Lu again turned to On Practice in face of this failure. Chairman Mao pointed out in it: “If a man wants to succeed in his work, that is, to achieve the anticipated results, he must bring his ideas into correspondence with the laws of the objective external world; if they do not correspond, he will fail in his practice.”
Studying Chairman Mao’s teaching with the other commune members, Lu summed up the experience and lessons gained until then, visited advanced units in other places, and started experiments anew.
He adopted different measures according to the different conditions at each stage of growth: less fertilizer during the seedling stage to quicken fruiting on the lower part of the plants but a great amount of nutrients during the fruiting stage to ensure healthy growth. After a repeated process of practice, knowledge, again practice and again knowledge, Lu finally mastered the laws of making all three parts bear fruit. Using this knowledge on large tracts of the production team’s cotton fields, Lu and his comrades raised per-hectare yields in 1966 to 1.5 tons. An average of 40 per sent more bolls grew on each cotton plant.
Through his practice, Lu realized that mastering the laws of applying fertilizer was only one of the important factors for increasing cotton production. Deep ploughing, he found through experiments, was another. It helped the lateral roots of the cotton plants grow profusely in the team’s fields and absorb more nutrients from the soil. This resulted in another increase in bolls, and opened up yet another way to raise yields.
Not at all complacent with his success, Lu continued the experiments, bearing in mind Chairman Mao’s teaching that “in the fields of the struggle for production and scientific experiment, mankind makes constant progress and nature undergoes constant change; they never remain at the same level.”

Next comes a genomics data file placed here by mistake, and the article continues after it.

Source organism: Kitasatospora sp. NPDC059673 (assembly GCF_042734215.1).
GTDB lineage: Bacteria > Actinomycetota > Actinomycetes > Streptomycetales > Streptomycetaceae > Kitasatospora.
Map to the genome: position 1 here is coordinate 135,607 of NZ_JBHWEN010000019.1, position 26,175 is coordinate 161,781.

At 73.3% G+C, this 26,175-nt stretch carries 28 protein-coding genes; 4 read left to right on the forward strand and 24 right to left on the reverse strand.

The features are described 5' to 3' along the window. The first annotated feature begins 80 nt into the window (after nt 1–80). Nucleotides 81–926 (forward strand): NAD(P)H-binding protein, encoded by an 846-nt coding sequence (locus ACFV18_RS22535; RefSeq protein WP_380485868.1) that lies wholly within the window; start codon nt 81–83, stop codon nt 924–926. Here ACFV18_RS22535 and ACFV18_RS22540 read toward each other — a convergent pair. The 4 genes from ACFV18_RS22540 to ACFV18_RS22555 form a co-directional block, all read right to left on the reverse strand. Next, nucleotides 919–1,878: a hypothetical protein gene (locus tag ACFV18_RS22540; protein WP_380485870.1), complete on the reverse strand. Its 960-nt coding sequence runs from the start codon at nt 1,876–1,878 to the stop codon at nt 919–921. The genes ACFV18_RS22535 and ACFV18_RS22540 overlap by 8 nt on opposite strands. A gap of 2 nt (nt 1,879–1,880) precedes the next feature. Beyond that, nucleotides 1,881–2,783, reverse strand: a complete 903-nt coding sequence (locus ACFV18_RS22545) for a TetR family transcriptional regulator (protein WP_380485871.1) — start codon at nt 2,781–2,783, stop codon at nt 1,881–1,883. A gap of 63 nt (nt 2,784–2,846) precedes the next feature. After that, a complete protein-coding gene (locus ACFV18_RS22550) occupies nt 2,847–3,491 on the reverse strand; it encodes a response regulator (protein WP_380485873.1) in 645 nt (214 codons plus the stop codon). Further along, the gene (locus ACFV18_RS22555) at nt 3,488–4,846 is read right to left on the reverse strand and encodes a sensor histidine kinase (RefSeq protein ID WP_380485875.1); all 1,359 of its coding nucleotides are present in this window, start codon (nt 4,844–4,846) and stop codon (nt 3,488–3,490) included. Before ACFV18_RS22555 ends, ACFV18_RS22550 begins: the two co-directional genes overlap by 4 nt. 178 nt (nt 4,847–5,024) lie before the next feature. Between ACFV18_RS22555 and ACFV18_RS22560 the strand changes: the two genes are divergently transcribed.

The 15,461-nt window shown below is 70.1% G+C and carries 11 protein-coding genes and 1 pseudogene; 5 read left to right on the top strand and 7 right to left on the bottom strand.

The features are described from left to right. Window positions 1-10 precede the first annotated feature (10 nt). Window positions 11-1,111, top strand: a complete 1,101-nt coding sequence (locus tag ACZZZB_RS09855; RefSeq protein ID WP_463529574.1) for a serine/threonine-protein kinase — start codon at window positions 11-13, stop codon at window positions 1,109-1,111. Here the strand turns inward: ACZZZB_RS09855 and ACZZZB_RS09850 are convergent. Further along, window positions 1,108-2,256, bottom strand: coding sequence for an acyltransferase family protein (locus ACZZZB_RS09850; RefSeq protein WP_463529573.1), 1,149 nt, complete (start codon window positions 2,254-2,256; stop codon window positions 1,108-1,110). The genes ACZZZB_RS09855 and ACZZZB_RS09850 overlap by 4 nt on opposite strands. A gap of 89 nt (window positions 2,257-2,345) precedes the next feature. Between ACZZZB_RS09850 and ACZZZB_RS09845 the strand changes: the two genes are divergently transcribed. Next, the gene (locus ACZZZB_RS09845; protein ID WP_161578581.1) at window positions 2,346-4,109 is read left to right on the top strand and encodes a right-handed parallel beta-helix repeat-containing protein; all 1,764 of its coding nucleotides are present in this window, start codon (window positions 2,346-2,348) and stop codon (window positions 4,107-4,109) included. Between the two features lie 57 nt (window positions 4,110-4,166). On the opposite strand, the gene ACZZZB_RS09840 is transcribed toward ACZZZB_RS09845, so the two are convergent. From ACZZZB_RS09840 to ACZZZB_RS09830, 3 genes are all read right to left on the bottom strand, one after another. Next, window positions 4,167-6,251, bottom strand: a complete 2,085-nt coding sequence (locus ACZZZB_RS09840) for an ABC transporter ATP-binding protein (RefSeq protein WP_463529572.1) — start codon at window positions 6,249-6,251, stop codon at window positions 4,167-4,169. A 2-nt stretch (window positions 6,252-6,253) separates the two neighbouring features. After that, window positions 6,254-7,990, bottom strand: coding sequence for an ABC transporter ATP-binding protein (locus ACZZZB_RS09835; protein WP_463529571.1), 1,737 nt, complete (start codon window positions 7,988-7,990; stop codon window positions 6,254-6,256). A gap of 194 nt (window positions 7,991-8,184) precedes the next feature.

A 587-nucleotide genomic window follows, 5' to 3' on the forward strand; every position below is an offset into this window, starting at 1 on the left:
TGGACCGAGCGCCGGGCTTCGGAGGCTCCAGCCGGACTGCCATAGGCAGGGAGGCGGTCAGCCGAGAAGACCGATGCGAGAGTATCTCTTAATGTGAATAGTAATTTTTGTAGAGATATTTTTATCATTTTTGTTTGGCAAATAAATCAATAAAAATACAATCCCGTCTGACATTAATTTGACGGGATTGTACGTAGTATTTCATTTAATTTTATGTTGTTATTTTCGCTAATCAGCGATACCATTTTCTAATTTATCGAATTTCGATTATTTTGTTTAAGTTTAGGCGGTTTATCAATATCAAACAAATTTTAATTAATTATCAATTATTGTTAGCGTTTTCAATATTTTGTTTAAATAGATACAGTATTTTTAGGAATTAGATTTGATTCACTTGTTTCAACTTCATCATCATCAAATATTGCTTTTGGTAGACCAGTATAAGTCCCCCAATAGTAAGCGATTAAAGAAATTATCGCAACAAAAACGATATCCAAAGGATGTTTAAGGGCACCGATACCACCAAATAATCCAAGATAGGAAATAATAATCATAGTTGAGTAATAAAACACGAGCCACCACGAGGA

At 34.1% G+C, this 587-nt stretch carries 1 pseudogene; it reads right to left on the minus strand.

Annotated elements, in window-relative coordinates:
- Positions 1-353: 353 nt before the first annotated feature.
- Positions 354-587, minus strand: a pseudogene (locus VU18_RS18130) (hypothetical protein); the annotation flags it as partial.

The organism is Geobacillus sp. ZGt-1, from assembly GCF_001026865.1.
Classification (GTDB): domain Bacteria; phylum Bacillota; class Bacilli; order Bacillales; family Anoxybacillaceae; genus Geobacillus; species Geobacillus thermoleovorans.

One promising plot later yielded bolls that rotted at the stem. Lu found by careful observation that the reason was insufficient light due to the leaves at the top which covered the bolls in the middle and lower parts of the plants.
To remedy this, he tried topping the plants at different times according to different types of soil and conditions of growth in order to find out the amount of light they needed in the latter period. By 1968, he had basically solved the problem, and average per-hectare yields went up to 1.7 tons, a 10 per cent increase over the previous year.
Lu has visited the more than 200 production brigades throughout his county to pass on his experience as well as learn from others. Starting in 1969, he began to experiment on grafting and artificial pollination based on his own practice and others’ advanced experience. He has now succeeded in cultivating a fine new cotton strain, taking another stride forward on the road to still higher yields.